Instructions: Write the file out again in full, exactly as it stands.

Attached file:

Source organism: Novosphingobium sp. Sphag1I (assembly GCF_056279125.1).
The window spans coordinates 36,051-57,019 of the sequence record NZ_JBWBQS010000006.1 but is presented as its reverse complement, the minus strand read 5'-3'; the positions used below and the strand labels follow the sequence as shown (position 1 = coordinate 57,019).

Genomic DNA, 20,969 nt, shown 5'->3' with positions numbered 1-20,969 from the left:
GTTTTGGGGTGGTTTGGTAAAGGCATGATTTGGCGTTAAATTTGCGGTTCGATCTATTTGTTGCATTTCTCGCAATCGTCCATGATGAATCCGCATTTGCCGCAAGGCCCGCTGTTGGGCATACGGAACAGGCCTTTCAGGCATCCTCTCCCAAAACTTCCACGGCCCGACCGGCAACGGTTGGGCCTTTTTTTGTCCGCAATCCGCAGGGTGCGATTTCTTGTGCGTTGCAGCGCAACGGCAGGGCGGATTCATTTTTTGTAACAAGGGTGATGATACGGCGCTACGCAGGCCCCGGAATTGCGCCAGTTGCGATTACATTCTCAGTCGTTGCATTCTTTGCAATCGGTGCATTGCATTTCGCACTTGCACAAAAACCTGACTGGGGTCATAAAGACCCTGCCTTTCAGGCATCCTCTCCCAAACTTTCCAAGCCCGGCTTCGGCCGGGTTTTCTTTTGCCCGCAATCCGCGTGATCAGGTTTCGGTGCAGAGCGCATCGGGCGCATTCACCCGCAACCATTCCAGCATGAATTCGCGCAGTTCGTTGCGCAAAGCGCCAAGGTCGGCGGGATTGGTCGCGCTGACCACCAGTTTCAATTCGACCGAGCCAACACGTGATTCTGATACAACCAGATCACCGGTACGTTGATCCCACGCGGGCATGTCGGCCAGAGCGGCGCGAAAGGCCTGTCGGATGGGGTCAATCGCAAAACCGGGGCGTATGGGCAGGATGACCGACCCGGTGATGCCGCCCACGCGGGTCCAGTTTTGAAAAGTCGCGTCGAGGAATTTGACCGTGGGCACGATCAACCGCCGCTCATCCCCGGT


Source organism: Novosphingobium sp. Sphag1I (assembly GCF_056279125.1).
The window spans coordinates 36,051-57,019 of the sequence record NZ_JBWBQS010000006.1 but is presented as its reverse complement, the minus strand read 5'-3'; the positions used below and the strand labels follow the sequence as shown (position 1 = coordinate 57,019).

Genomic DNA, 20,969 nt, shown 5'->3' with positions numbered 1-20,969 from the left:
GTTTTGGGGTGGTTTGGTAAAGGCATGATTTGGCGTTAAATTTGCGGTTCGATCTATTTGTTGCATTTCTCGCAATCGTCCATGATGAATCCGCATTTGCCGCAAGGCCCGCTGTTGGGCATACGGAACAGGCCTTTCAGGCATCCTCTCCCAAAACTTCCACGGCCCGACCGGCAACGGTTGGGCCTTTTTTTGTCCGCAATCCGCAGGGTGCGATTTCTTGTGCGTTGCAGCGCAACGGCAGGGCGGATTCATTTTTTGTAACAAGGGTGATGATACGGCGCTACGCAGGCCCCGGAATTGCGCCAGTTGCGATTACATTCTCAGTCGTTGCATTCTTTGCAATCGGTGCATTGCATTTCGCACTTGCACAAAAACCTGACTGGGGTCATAAAGACCCTGCCTTTCAGGCATCCTCTCCCAAACTTTCCAAGCCCGGCTTCGGCCGGGTTTTCTTTTGCCCGCAATCCGCGTGATCAGGTTTCGGTGCAGAGCGCATCGGGCGCATTCACCCGCAACCATTCCAGCATGAATTCGCGCAGTTCGTTGCGCAAAGCGCCAAGGTCGGCGGGATTGGTCGCGCTGACCACCAGTTTCAATTCGACCGAGCCAACACGTGATTCTGATACAACCAGATCACCGGTACGTTGATCCCACGCGGGCATGTCGGCCAGAGCGGCGCGAAAGGCCTGTCGGATGGGGTCAATCGCAAAACCGGGGCGTATGGGCAGGATGACCGACCCGGTGATGCCGCCCACGCGGGTCCAGTTTTGAAAAGTCGCGTCGAGGAATTTGACCGTGGGCACGATCAACCGCCGCTCATCCCCGGT